The suspects detected and exploited loopholes in the system, which allowed them to withdraw 230,000 Hong Kong dollars
Three individuals have been arrested by the Hong Kong cybersecurity and technology crime bureau after two cryptocurrency exchanges filed complaints, claiming that funds had been taken from six Bitcoin (BTC) ATMs without authorization.
The South China Morning Post reported that the suspects appear to be a part of a larger syndicate and managed to take advantage of certain “loopholes” in the ATM system so that they could withdraw cash even without authorisation.
According to the local authorities, the individuals were aged between 26 to 55.
The robberies, and the subsequent arrests, took place over a span of two days, between Thursday and Friday. They were caught in Mong Kok, Hong Kong’s Kowloon district.
The individuals had withdrawn 230,000 Hong Kong dollars (around $30,000) in 11 transactions from the machines. The largest amount taken from a single machine was 54,000 Hong Kong dollars.
While local authorities would not provide further explanation as to how the individuals managed to cheat the machines, or what exactly the loopholes were, they did mention that they offered security advice to the two companies and that the companies are working on upgrading their systems.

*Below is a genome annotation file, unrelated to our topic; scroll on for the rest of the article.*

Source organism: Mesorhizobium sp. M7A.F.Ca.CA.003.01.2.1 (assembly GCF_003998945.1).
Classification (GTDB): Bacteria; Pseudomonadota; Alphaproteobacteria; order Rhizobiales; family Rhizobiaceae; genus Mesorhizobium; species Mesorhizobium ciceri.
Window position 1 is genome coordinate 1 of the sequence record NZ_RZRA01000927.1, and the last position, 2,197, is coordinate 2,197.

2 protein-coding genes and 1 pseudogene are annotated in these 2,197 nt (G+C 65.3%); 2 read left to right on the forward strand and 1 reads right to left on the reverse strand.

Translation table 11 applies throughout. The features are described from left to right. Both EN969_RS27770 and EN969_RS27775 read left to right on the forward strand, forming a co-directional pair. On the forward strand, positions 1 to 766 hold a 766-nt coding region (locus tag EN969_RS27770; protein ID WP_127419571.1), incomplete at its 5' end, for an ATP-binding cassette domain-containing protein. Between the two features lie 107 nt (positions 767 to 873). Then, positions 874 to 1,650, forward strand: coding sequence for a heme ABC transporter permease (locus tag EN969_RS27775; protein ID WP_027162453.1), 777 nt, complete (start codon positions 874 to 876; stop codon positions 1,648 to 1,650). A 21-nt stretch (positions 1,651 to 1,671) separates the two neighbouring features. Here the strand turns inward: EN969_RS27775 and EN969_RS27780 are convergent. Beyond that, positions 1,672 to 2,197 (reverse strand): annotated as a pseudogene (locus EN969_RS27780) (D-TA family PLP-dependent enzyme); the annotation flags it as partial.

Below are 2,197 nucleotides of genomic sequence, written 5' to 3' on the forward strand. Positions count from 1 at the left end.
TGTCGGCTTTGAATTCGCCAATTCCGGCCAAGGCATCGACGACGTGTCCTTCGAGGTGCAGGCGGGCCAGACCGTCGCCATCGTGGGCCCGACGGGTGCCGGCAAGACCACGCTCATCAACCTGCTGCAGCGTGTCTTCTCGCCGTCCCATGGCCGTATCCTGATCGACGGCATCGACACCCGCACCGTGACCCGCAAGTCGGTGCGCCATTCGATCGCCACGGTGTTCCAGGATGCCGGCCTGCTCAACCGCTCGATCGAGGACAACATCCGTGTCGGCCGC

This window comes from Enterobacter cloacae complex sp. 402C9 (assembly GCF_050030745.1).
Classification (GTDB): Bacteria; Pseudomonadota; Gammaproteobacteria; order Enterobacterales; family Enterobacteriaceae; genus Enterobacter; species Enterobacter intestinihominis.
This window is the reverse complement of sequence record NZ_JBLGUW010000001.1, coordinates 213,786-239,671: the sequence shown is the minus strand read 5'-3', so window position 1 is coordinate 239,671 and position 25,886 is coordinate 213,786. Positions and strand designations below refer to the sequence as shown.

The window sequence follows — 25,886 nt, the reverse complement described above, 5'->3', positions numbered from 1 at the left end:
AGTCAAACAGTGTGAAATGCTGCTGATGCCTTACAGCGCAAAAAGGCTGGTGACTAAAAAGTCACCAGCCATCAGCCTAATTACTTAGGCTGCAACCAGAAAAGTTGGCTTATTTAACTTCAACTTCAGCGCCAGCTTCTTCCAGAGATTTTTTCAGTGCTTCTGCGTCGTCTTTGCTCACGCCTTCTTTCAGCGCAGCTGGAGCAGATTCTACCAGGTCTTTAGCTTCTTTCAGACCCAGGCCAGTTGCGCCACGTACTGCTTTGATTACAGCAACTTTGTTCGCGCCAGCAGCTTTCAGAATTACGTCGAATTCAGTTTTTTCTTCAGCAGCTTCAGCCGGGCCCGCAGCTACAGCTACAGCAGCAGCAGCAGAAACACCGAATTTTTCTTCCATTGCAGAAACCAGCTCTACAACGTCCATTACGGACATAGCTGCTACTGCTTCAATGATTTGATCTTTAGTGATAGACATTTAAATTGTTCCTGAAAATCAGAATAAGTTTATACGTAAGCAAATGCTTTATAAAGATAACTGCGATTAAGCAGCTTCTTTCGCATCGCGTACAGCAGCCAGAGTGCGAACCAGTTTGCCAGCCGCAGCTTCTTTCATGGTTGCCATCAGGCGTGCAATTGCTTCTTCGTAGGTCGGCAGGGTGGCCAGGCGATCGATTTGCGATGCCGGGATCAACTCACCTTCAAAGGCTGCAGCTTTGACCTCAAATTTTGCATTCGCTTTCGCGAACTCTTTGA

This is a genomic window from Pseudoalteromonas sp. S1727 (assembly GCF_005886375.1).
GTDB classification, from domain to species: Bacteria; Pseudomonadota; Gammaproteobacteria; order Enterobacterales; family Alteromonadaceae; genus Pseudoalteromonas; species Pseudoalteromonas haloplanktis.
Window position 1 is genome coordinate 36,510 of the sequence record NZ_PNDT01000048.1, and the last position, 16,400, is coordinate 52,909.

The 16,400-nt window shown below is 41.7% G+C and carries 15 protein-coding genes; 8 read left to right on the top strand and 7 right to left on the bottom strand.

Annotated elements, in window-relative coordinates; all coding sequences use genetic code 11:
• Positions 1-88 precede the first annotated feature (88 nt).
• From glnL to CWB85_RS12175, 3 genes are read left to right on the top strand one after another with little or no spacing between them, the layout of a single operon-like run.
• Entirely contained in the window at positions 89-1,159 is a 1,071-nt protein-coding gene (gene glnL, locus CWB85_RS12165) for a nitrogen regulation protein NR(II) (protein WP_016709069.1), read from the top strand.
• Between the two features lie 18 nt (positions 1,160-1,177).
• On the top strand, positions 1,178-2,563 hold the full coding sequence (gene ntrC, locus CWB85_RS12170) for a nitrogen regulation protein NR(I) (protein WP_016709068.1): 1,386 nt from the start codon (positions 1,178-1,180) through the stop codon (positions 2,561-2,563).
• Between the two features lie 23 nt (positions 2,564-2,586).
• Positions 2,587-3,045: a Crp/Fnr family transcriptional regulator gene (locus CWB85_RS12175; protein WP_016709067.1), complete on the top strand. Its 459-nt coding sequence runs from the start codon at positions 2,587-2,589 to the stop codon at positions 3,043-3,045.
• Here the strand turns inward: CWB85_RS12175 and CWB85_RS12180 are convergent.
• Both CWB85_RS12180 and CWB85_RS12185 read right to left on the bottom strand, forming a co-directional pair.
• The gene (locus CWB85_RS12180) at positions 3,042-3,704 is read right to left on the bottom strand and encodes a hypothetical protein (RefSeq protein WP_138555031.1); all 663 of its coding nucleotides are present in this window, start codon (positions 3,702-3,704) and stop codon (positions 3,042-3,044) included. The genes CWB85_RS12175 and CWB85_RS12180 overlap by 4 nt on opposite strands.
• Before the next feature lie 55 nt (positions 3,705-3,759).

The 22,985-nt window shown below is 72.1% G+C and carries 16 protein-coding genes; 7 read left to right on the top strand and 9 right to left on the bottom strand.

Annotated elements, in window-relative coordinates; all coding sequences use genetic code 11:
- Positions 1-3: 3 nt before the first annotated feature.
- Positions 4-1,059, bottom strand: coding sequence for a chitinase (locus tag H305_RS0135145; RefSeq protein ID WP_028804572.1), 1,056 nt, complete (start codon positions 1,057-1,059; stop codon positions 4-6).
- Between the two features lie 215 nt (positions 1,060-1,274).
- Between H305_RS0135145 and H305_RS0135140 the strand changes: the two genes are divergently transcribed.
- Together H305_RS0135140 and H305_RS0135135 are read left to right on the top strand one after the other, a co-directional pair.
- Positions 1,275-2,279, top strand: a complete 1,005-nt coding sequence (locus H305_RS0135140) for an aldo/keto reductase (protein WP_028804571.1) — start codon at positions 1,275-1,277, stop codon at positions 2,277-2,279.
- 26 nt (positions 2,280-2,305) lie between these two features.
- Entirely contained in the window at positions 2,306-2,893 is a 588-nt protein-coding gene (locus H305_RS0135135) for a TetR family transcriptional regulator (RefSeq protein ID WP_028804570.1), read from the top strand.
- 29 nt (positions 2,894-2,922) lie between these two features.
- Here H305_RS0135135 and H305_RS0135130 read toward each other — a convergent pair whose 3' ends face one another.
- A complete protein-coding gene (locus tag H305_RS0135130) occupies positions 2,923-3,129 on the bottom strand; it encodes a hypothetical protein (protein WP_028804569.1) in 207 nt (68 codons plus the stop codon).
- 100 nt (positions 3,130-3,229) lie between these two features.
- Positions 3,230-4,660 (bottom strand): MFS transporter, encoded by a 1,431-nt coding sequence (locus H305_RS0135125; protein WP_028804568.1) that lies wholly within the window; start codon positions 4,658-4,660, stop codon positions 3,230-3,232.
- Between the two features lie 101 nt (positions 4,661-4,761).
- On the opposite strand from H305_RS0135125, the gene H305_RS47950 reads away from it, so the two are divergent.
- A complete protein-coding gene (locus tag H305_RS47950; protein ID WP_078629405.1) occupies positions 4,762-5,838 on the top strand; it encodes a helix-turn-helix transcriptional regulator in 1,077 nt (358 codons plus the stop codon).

“I cannot reveal what the loopholes are. But any bitcoin transaction needs verification. Maybe the ring bypassed the verifying process before taking the money,” Superintendent Wilson Tam explained.
Superintendent Tam also revealed that it is the first time that they have encountered fraud linked to Bitcoin ATMs.
As part of the investigation, the local authorities also seized six smartphones and some cash that was linked to the case.
Bitcoin ATMs allow members of the public to buy Bitcoin using cash or their credit cards, with some machines also capable of selling crypto in exchange for cash. As of writing, Hong Kong has 56 Bitcoin ATMs. Most of the machines are operated by Coinhere, followed by HK Bitcoin ATM.
The Hong Kong Monetary Authority views Bitcoin as a virtual commodity, and the country’s Securities and Futures Commission revealed a new regulatory framework in November of last year that gave cryptocurrency exchanges the opportunity to be licensed and regulated.
It provided regulatory clarity for crypto exchanges as well, by detailing how exchanges must approach custody and compliance with regards to Know Your Customer (KYC) and Anti-Money Laundering (AML) laws.